Preheat oven to 35o degrees. Spray an 8-inch-by-8-inch baking pan with cooking spray, then lay in a piece of parchment paper (two edges should overhang). Spray the parchment, then flour the pan, tapping out the excess.

In a glass measuring cup, combine milk and lemon juice; stir and let sit for about 5 minutes until it’s thickened. Measure out 1/4 cup of soured milk.

Place the unsweetened chocolate in a large mixing bowl and pour the hot coffee over it; stir until the chocolate is melted and smooth. In a sifter or sieve, place the flour, sugar, salt and baking soda; sift the dry ingredients into the bowl with the chocolate. Stir until smooth. Cut the shortening into chunks and add to the bowl; stir to combine. Add 1/4 cup soured milk (or half-and-half) and egg; stir gently until the mixture is smooth.

Transfer batter to prepared pan. Bake for 35–45 minutes (a glass or ceramic baking pan will take more time than a metal one), until a toothpick inserted into the center of the cake comes out clean. Remove pan to a cooling rack and let cool. Transfer cake to a plate and dust with powdered sugar.

About The Clara Project
Once a week, I’ll make and share a recipe from a collection of vintage recipe cards that were written in the 1930s by Clara Shenefelt. See all the Clara Project recipes.

18 thoughts on “The Clara Project: one-bowl chocolate cake recipe.

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  7. This looks exactly like the cake they used to serve in grammar school! I loved it then!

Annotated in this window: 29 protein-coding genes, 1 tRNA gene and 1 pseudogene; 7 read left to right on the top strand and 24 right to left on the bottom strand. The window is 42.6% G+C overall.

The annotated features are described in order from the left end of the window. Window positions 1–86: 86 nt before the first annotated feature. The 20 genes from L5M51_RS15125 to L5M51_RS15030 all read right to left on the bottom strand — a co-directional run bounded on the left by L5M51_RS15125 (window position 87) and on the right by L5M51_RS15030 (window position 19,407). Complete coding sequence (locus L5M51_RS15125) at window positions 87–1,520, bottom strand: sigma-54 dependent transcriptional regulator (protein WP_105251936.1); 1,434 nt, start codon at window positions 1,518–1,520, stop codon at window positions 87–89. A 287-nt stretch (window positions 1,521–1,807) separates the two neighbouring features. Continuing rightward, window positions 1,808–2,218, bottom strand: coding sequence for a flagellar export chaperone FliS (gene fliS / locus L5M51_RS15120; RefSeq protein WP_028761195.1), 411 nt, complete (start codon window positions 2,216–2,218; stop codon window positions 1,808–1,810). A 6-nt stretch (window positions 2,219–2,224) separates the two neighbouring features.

8. From my childhood on a farm in Iowa, I know that farm women were always looking for ways to use excess milk and cream, especially the soured kinds. In my grandmother’s day especially, when refrigeration was a bucket in the well or an ice box, dairy products soured quickly. Farms had cream and milk in abundance, and some of it soured before it could be marketed or used in the home. Soured dairy products were frequent ingredients in baked goods, and lent a rich taste to cookies, cakes, pies and quick breads.

    • Bonnie, thanks for the comment about soured dairy products. I assumed that, like you said, it was simply a matter of economy to find uses for milk or cream that had turned a bit. Thanks for providing some context.

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  10. This is almost identical to my mom’s recipe, which was written on a piece of paper. The oil, buttermilk and soda make the cake really moist and tender. My mom covered it with coffee and peanut butter frosting. Still the best cake ever.

    • Love the idea of frosting it with a coffee-peanut butter icing. Do you have that recipe to share?

      • we never measured for frosting, but i usually start with 1 stick of softened butter and 2 tablespoons of peanut butter. cream those together and then start beating in the powdered sugar. when it starts to get pretty thick, add two tablespoons of really strong coffee (preferably made with instant) and 1 teaspoon of vanilla. then keep adding powdered sugar until you get the consistency you want. if i want more volume, i add milk or a milk substitute and more sugar. 🙂 just make sure the cake is completely cooled before frosting (sorry if that warning was unnecessary). of course i think my mom made frosting with Margarine (or as she would say, “oleo”). and she used oil in her cake recipe instead of shortening. easier to mix and healthier without the hydrogenated fats, right?

  11. Love it — thanks for sharing this great frosting recipe! I’ll give it a try next time I make this cake.